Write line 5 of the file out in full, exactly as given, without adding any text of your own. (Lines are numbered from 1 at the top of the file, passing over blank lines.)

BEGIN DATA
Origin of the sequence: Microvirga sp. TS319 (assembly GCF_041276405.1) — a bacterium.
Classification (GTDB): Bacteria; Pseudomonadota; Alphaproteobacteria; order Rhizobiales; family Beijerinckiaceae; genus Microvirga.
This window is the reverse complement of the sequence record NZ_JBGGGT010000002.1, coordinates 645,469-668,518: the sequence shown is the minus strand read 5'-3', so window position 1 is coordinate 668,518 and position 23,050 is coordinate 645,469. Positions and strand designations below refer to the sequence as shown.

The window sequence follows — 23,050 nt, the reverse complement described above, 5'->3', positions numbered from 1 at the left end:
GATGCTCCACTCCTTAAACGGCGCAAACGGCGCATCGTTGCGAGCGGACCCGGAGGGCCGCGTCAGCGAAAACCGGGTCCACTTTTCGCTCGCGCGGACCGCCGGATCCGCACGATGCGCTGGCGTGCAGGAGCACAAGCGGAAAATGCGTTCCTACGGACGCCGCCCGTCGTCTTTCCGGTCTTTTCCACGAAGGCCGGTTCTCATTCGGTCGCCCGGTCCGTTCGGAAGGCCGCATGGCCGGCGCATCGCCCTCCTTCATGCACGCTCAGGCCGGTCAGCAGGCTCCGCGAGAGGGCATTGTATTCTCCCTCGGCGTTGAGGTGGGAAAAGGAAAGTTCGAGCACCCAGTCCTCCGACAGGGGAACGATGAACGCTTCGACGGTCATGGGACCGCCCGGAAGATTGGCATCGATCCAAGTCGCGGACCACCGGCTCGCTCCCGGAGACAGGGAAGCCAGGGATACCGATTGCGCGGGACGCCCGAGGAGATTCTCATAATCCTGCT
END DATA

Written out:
GATGCTCCACTCCTTAAACGGCGCAAACGGCGCATCGTTGCGAGCGGACCCGGAGGGCCGCGTCAGCGAAAACCGGGTCCACTTTTCGCTCGCGCGGACCGCCGGATCCGCACGATGCGCTGGCGTGCAGGAGCACAAGCGGAAAATGCGTTCCTACGGACGCCGCCCGTCGTCTTTCCGGTCTTTTCCACGAAGGCCGGTTCTCATTCGGTCGCCCGGTCCGTTCGGAAGGCCGCATGGCCGGCGCATCGCCCTCCTTCATGCACGCTCAGGCCGGTCAGCAGGCTCCGCGAGAGGGCATTGTATTCTCCCTCGGCGTTGAGGTGGGAAAAGGAAAGTTCGAGCACCCAGTCCTCCGACAGGGGAACGATGAACGCTTCGACGGTCATGGGACCGCCCGGAAGATTGGCATCGATCCAAGTCGCGGACCACCGGCTCGCTCCCGGAGACAGGGAAGCCAGGGATACCGATTGCGCGGGACGCCCGAGGAGATTCTCATAATCCTGCT